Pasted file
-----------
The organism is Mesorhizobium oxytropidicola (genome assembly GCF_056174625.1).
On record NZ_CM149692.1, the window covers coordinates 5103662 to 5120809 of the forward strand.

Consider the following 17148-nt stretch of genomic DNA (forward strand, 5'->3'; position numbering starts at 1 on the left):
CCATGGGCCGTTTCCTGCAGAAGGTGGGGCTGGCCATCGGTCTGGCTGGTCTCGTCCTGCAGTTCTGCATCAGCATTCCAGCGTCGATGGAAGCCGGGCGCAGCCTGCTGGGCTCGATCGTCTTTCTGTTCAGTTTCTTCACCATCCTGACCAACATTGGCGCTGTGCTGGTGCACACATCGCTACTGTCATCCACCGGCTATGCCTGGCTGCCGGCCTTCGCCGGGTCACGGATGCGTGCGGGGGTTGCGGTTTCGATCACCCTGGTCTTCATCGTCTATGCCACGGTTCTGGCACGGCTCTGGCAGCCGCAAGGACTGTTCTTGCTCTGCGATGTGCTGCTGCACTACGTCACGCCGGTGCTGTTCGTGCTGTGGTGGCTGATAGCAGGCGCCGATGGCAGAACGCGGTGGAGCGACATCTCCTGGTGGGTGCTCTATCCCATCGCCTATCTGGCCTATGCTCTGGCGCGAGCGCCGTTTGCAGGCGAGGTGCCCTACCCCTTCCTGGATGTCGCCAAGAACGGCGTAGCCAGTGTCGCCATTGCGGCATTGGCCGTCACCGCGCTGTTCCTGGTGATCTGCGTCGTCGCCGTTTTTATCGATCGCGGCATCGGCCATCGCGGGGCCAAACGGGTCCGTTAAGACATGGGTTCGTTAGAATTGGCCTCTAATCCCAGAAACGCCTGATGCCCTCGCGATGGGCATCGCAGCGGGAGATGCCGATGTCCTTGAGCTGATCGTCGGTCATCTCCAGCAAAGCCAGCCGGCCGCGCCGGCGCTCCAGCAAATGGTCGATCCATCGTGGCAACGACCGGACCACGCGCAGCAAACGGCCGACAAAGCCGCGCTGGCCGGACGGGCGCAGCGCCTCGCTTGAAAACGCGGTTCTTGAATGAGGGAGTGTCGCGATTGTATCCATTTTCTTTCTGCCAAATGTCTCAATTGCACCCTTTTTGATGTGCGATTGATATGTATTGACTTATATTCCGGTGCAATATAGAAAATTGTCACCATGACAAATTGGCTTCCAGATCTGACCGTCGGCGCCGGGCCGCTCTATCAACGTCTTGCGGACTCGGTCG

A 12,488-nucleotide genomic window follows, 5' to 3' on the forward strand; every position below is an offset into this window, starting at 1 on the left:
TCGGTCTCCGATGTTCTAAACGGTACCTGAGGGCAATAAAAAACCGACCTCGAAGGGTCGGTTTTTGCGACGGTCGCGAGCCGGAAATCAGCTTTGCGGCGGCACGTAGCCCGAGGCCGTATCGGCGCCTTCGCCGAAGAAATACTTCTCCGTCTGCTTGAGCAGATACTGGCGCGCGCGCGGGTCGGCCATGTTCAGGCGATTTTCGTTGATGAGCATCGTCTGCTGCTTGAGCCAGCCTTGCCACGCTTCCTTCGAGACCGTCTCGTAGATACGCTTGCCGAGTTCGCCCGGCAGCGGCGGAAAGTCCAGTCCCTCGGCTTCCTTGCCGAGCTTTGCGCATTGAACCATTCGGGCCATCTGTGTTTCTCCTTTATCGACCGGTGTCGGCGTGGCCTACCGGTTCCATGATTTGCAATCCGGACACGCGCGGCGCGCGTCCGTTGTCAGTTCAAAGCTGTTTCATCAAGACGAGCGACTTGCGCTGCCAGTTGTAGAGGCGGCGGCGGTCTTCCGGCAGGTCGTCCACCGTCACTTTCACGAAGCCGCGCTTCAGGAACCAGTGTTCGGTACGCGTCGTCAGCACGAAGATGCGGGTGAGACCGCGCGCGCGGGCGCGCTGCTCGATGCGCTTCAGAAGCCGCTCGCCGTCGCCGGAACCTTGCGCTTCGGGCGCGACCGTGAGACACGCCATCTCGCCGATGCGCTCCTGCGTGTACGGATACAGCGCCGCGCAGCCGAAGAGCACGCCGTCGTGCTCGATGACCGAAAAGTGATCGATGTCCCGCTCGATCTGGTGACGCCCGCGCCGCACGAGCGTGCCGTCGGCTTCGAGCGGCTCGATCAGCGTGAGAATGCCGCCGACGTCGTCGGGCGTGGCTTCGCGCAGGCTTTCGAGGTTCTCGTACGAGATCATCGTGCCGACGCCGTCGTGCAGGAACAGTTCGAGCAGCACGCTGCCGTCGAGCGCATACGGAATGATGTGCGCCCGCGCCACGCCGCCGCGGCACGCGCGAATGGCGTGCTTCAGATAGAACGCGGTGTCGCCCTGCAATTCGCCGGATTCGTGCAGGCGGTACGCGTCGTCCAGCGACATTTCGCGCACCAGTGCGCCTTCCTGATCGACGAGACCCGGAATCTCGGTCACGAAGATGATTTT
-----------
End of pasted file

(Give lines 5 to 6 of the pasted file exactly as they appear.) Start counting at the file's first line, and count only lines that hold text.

A 12,488-nucleotide genomic window follows, 5' to 3' on the forward strand; every position below is an offset into this window, starting at 1 on the left:
TCGGTCTCCGATGTTCTAAACGGTACCTGAGGGCAATAAAAAACCGACCTCGAAGGGTCGGTTTTTGCGACGGTCGCGAGCCGGAAATCAGCTTTGCGGCGGCACGTAGCCCGAGGCCGTATCGGCGCCTTCGCCGAAGAAATACTTCTCCGTCTGCTTGAGCAGATACTGGCGCGCGCGCGGGTCGGCCATGTTCAGGCGATTTTCGTTGATGAGCATCGTCTGCTGCTTGAGCCAGCCTTGCCACGCTTCCTTCGAGACCGTCTCGTAGATACGCTTGCCGAGTTCGCCCGGCAGCGGCGGAAAGTCCAGTCCCTCGGCTTCCTTGCCGAGCTTTGCGCATTGAACCATTCGGGCCATCTGTGTTTCTCCTTTATCGACCGGTGTCGGCGTGGCCTACCGGTTCCATGATTTGCAATCCGGACACGCGCGGCGCGCGTCCGTTGTCAGTTCAAAGCTGTTTCATCAAGACGAGCGACTTGCGCTGCCAGTTGTAGAGGCGGCGGCGGTCTTCCGGCAGGTCGTCCACCGTCACTTTCACGAAGCCGCGCTTCAGGAACCAGTGTTCGGTACGCGTCGTCAGCACGAAGATGCGGGTGAGACCGCGCGCGCGGGCGCGCTGCTCGATGCGCTTCAGAAGCCGCTCGCCGTCGCCGGAACCTTGCGCTTCGGGCGCGACCGTGAGACACGCCATCTCGCCGATGCGCTCCTGCGTGTACGGATACAGCGCCGCGCAGCCGAAGAGCACGCCGTCGTGCTCGATGACCGAAAAGTGATCGATGTCCCGCTCGATCTGGTGACGCCCGCGCCGCACGAGCGTGCCGTCGGCTTCGAGCGGCTCGATCAGCGTGAGAATGCCGCCGACGTCGTCGGGCGTGGCTTCGCGCAGGCTTTCGAGGTTCTCGTACGAGATCATCGTGCCGACGCCGTCGTGCAGGAACAGTTCGAGCAGCACGCTGCCGTCGAGCGCATACGGAATGATGTGCGCCCGCGCCACGCCGCCGCGGCACGCGCGAATGGCGTGCTTCAGATAGAACGCGGTGTCGCCCTGCAATTCGCCGGATTCGTGCAGGCGGTACGCGTCGTCCAGCGACATTTCGCGCACCAGTGCGCCTTCCTGATCGACGAGACCCGGAATCTCGGTCACGAAGATGATTTT